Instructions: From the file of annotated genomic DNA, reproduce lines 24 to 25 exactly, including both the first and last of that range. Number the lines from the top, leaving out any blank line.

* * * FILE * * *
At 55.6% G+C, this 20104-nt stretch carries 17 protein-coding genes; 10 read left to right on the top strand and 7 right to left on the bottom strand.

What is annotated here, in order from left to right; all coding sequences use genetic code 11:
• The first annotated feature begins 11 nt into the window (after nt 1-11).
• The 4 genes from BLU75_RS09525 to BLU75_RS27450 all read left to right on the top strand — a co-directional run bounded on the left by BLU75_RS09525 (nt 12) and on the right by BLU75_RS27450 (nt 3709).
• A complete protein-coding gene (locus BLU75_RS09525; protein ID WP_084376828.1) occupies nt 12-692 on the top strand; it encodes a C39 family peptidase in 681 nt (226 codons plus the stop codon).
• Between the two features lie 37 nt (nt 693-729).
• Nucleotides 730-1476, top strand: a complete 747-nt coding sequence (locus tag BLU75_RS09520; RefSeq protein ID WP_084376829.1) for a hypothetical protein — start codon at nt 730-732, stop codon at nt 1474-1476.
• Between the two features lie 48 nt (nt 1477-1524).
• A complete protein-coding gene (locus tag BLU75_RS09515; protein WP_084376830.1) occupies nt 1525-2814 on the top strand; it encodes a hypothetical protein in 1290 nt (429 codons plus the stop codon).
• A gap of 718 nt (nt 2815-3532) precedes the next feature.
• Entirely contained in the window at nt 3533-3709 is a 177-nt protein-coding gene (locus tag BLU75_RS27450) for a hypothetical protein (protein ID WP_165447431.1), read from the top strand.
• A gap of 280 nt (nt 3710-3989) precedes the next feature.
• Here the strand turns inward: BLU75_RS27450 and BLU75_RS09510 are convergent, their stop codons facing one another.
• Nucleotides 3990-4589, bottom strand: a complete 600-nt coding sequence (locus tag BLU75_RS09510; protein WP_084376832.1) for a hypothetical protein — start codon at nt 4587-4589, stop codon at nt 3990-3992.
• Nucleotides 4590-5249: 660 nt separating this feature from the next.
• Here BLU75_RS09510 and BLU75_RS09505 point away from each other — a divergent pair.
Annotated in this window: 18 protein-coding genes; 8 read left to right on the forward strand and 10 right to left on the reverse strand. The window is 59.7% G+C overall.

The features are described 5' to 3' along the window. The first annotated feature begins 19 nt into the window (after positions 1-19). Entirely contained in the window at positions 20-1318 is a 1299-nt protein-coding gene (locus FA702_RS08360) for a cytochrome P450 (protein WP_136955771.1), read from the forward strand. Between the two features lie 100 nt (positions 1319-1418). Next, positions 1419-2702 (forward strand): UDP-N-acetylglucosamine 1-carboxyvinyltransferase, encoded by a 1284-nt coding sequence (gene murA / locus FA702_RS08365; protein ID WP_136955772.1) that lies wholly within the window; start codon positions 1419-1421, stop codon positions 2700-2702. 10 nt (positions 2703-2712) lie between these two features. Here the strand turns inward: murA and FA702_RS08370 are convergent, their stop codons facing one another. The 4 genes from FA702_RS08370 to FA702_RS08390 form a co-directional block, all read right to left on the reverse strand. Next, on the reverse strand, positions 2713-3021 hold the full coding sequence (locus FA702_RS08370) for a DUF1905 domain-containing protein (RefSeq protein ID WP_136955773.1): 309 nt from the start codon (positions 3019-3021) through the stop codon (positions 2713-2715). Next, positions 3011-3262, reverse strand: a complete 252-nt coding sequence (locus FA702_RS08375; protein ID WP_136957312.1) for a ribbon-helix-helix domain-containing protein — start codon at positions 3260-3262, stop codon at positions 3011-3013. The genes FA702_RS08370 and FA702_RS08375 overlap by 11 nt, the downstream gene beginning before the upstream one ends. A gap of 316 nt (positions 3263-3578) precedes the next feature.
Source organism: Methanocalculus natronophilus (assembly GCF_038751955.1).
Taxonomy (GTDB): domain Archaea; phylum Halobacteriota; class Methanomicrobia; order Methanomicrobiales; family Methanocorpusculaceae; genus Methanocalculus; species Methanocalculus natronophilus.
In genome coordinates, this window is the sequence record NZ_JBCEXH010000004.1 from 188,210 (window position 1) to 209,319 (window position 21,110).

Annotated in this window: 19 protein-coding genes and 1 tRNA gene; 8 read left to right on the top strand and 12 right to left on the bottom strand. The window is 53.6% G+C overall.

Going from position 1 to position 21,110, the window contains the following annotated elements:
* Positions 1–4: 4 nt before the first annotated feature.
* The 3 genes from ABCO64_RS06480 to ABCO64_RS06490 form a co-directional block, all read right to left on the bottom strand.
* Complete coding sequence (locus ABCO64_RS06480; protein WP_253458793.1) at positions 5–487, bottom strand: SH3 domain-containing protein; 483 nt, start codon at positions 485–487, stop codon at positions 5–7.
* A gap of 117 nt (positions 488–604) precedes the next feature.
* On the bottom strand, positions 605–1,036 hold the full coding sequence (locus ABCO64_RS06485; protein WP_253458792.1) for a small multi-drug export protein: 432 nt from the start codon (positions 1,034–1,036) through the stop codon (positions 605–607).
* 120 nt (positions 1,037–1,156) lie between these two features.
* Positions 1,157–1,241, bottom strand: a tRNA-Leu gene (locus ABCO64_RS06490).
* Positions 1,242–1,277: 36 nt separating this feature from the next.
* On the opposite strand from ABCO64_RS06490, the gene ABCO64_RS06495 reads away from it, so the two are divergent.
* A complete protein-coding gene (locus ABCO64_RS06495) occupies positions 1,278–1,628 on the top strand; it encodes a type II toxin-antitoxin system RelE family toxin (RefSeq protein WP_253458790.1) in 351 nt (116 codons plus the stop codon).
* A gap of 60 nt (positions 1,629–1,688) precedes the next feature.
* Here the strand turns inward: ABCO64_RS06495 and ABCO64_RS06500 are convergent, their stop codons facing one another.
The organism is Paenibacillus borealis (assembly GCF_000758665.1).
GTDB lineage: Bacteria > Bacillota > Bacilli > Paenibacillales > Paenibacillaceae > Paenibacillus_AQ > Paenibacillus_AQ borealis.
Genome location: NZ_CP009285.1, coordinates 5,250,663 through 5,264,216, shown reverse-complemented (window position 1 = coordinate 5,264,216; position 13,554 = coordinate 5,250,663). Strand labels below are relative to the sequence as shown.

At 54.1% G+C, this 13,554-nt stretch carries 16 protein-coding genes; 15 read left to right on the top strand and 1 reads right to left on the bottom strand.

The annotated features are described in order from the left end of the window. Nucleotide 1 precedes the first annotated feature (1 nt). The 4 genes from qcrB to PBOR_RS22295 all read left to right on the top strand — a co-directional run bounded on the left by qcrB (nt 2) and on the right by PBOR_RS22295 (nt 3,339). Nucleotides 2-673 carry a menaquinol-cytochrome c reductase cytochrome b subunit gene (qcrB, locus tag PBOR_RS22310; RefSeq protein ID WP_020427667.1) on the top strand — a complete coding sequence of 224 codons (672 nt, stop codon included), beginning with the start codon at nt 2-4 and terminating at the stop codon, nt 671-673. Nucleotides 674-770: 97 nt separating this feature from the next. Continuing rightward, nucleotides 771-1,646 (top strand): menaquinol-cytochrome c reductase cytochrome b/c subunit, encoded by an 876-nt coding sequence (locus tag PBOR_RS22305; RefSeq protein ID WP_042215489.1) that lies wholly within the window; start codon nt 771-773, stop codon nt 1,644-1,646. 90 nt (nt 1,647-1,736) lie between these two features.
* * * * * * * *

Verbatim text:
* Positions 1–4: 4 nt before the first annotated feature.
* The 3 genes from ABCO64_RS06480 to ABCO64_RS06490 form a co-directional block, all read right to left on the bottom strand.